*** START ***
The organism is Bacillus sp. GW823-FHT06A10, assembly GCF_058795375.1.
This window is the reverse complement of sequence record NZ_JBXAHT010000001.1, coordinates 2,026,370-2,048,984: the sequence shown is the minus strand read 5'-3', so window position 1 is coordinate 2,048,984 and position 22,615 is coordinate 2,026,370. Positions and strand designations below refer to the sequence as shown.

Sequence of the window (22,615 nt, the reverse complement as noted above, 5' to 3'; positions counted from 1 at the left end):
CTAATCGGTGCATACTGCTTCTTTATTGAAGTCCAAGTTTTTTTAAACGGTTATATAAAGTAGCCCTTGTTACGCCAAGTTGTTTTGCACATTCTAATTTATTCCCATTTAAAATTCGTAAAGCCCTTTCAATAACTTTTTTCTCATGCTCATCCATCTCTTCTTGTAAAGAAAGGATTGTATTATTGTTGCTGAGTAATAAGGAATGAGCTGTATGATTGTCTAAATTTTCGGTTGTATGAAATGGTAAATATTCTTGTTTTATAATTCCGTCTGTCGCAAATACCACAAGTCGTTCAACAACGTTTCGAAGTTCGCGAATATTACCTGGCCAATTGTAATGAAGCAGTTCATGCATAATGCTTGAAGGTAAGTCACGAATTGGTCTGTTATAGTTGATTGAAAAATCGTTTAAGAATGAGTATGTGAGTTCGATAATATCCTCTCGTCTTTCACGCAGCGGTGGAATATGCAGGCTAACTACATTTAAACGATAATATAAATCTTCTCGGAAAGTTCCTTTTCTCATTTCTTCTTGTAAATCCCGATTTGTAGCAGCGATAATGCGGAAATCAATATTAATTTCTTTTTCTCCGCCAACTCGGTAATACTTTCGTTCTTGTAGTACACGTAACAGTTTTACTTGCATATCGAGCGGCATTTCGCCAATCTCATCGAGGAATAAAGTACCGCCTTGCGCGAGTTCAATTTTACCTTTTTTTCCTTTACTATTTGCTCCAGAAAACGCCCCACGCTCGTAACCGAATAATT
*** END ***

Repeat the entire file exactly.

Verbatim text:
The organism is Bacillus sp. GW823-FHT06A10, assembly GCF_058795375.1.
This window is the reverse complement of sequence record NZ_JBXAHT010000001.1, coordinates 2,026,370-2,048,984: the sequence shown is the minus strand read 5'-3', so window position 1 is coordinate 2,048,984 and position 22,615 is coordinate 2,026,370. Positions and strand designations below refer to the sequence as shown.

Sequence of the window (22,615 nt, the reverse complement as noted above, 5' to 3'; positions counted from 1 at the left end):
CTAATCGGTGCATACTGCTTCTTTATTGAAGTCCAAGTTTTTTTAAACGGTTATATAAAGTAGCCCTTGTTACGCCAAGTTGTTTTGCACATTCTAATTTATTCCCATTTAAAATTCGTAAAGCCCTTTCAATAACTTTTTTCTCATGCTCATCCATCTCTTCTTGTAAAGAAAGGATTGTATTATTGTTGCTGAGTAATAAGGAATGAGCTGTATGATTGTCTAAATTTTCGGTTGTATGAAATGGTAAATATTCTTGTTTTATAATTCCGTCTGTCGCAAATACCACAAGTCGTTCAACAACGTTTCGAAGTTCGCGAATATTACCTGGCCAATTGTAATGAAGCAGTTCATGCATAATGCTTGAAGGTAAGTCACGAATTGGTCTGTTATAGTTGATTGAAAAATCGTTTAAGAATGAGTATGTGAGTTCGATAATATCCTCTCGTCTTTCACGCAGCGGTGGAATATGCAGGCTAACTACATTTAAACGATAATATAAATCTTCTCGGAAAGTTCCTTTTCTCATTTCTTCTTGTAAATCCCGATTTGTAGCAGCGATAATGCGGAAATCAATATTAATTTCTTTTTCTCCGCCAACTCGGTAATACTTTCGTTCTTGTAGTACACGTAACAGTTTTACTTGCATATCGAGCGGCATTTCGCCAATCTCATCGAGGAATAAAGTACCGCCTTGCGCGAGTTCAATTTTACCTTTTTTTCCTTTACTATTTGCTCCAGAAAACGCCCCACGCTCGTAACCGAATAATT